Stage 5: Rubber Side Down

If this keeps up, I will be talking a lot about crashes during this year’s Tour, even though I’d really rather not. First, a little plug for my coaching blog, where I’ve got a two-part write-up on how to treat road rash: If you look around, there’s also a post on why crashing is beautiful, although I’m sure the guys in the Tour might not feel that way today.

What can we learn from the pros in the Tour to keep us “rubber side down” on our rides? First, big groups contribute to crashes. If you’ve ever ridden the MS-150, or the Hotter’N Hell, you know this already. But if you’re newer to cycling, you know this instinctively if you ever drive in a big city. I grew up in Houston, and now live in Dallas. I know there’s a much greater risk of a fender-bender on 610 or 635 at rush hour than on FM1175 at 8am on a Sunday. So be extra cautious if you do have to ride with a large group. Also avoid riding where there is a lot of vehicular traffic.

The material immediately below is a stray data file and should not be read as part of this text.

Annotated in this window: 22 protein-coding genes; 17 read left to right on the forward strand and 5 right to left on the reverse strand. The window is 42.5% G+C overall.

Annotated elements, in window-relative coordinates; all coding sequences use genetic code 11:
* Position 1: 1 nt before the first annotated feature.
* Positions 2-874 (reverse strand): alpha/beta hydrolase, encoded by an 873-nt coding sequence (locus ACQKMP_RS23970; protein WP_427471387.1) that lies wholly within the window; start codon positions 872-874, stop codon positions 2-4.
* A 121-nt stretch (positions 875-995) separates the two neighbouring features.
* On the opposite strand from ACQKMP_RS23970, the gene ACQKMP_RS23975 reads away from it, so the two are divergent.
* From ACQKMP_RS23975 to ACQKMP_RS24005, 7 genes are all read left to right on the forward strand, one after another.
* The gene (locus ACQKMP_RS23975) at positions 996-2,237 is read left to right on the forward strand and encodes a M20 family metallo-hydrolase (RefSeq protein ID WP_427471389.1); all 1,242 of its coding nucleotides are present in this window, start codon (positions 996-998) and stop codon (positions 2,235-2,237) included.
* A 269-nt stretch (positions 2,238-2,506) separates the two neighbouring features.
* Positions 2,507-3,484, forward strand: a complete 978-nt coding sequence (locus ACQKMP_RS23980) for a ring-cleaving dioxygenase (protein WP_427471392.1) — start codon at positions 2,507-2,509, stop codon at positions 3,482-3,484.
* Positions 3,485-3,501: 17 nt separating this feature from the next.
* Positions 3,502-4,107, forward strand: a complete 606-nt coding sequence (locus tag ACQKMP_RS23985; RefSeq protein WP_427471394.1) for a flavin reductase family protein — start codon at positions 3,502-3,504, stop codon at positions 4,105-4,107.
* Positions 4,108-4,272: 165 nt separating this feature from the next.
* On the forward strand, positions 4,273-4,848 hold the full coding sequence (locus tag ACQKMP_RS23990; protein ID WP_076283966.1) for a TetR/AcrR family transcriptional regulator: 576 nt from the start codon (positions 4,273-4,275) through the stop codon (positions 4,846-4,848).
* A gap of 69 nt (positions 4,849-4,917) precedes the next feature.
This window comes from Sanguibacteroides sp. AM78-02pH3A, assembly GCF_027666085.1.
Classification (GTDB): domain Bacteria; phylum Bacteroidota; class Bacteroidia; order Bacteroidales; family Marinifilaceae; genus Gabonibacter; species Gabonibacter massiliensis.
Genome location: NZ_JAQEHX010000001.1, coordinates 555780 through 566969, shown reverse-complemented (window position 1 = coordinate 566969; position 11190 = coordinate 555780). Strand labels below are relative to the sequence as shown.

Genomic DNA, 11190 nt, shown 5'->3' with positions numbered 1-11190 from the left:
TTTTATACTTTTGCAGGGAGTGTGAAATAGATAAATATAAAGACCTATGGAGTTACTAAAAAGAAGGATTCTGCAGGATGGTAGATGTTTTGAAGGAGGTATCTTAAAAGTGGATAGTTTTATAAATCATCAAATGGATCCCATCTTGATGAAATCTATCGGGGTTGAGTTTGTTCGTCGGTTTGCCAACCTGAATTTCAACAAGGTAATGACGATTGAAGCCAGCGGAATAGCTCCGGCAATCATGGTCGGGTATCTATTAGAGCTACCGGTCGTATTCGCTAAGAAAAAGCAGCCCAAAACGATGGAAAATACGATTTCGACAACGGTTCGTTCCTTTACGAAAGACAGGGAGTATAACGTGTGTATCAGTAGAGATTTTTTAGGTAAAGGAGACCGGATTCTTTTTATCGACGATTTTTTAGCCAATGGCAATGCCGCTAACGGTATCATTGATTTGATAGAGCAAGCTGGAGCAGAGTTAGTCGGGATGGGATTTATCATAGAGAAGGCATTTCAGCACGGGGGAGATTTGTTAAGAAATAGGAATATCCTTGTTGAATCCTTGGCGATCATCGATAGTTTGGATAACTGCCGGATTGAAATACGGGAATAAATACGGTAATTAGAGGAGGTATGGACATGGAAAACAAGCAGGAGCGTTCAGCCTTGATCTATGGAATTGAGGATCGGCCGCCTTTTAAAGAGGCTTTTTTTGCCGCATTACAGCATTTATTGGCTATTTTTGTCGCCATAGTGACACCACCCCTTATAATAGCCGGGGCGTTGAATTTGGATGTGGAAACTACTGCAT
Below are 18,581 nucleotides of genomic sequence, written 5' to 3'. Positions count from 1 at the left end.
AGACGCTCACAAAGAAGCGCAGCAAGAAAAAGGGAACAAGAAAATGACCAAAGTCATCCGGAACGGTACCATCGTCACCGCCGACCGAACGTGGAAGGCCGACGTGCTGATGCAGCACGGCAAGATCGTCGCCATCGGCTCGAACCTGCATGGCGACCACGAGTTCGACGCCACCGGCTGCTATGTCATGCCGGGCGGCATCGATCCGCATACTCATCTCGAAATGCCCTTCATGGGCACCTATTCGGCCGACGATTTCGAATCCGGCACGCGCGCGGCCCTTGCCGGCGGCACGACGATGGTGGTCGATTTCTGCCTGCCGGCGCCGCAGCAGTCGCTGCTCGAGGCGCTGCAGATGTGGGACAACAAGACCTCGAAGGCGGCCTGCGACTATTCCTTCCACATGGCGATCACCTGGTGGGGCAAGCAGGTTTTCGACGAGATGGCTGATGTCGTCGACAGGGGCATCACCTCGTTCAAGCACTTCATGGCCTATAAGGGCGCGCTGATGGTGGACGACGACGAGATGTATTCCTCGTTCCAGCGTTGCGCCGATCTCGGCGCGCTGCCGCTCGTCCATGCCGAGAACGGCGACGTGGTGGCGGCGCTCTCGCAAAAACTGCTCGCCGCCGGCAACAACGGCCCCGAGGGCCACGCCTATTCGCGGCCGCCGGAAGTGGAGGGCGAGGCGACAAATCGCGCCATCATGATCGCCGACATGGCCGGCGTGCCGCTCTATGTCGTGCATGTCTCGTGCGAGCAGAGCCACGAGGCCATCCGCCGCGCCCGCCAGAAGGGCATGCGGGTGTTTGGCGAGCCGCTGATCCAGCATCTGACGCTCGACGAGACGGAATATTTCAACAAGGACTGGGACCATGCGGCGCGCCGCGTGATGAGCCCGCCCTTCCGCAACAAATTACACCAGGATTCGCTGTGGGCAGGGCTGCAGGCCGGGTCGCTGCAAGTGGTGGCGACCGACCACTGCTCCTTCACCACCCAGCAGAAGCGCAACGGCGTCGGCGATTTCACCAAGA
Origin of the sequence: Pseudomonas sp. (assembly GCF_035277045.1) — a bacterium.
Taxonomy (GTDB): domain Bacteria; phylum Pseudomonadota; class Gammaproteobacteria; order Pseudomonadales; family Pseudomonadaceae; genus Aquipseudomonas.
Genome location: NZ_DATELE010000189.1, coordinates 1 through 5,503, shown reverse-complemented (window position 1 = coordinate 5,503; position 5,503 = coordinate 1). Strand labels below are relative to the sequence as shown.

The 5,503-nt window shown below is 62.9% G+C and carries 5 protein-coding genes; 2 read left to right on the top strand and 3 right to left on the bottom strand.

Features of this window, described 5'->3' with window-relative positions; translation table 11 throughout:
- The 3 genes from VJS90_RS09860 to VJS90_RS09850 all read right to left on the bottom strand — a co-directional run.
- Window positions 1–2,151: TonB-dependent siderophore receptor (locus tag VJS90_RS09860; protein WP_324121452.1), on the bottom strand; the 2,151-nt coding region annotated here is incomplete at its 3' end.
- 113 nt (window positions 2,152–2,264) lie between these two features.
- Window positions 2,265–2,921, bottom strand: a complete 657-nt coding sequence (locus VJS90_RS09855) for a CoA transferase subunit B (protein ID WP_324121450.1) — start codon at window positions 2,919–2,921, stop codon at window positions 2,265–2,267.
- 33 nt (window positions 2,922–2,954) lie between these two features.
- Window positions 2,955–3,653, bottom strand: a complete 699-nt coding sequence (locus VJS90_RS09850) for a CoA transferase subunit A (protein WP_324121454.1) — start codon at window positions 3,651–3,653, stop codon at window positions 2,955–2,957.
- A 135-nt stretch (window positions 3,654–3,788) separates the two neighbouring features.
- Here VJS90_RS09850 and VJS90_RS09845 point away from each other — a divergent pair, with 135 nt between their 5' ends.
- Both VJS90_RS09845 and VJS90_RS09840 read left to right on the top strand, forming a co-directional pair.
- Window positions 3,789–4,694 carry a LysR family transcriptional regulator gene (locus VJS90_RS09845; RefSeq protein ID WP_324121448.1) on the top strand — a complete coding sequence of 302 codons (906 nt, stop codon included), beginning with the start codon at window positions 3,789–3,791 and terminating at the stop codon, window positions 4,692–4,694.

The second thing we can learn is that nervousness leads to crashes. If you are nervous, you’ve got a tighter grip on the bars, and probably locked elbows. A little bump, on the road or from another rider, is likely to make you fall, and you’re less able to make quick steering adjustments. If this sounds like you, practice riding, practice relaxing, and stay near the back of the group. If you see someone around you that looks nervous, just give them a wide berth. It’s also perfectly acceptable to ask someone to ride at the back, or even leave the group entirely if they are posing a risk. Of course if you’re not comfortable asking that, you can always choose to leave the group. Better a solo ride than learning what road rash is like!

Steen A. Rose is an elite cycling and triathlon coach. He started coaching in 2003, and has been an Elite Coach with Training Bible Coaching since 2009. Steen is also captain of the Sun & Ski/Subaru Cycling and Triathlon teams. He has been racing since 1997, holds a Category 1 license, and has 13 state championships, 3 national medals, and 4 international podiums to his credit. He can be reached at

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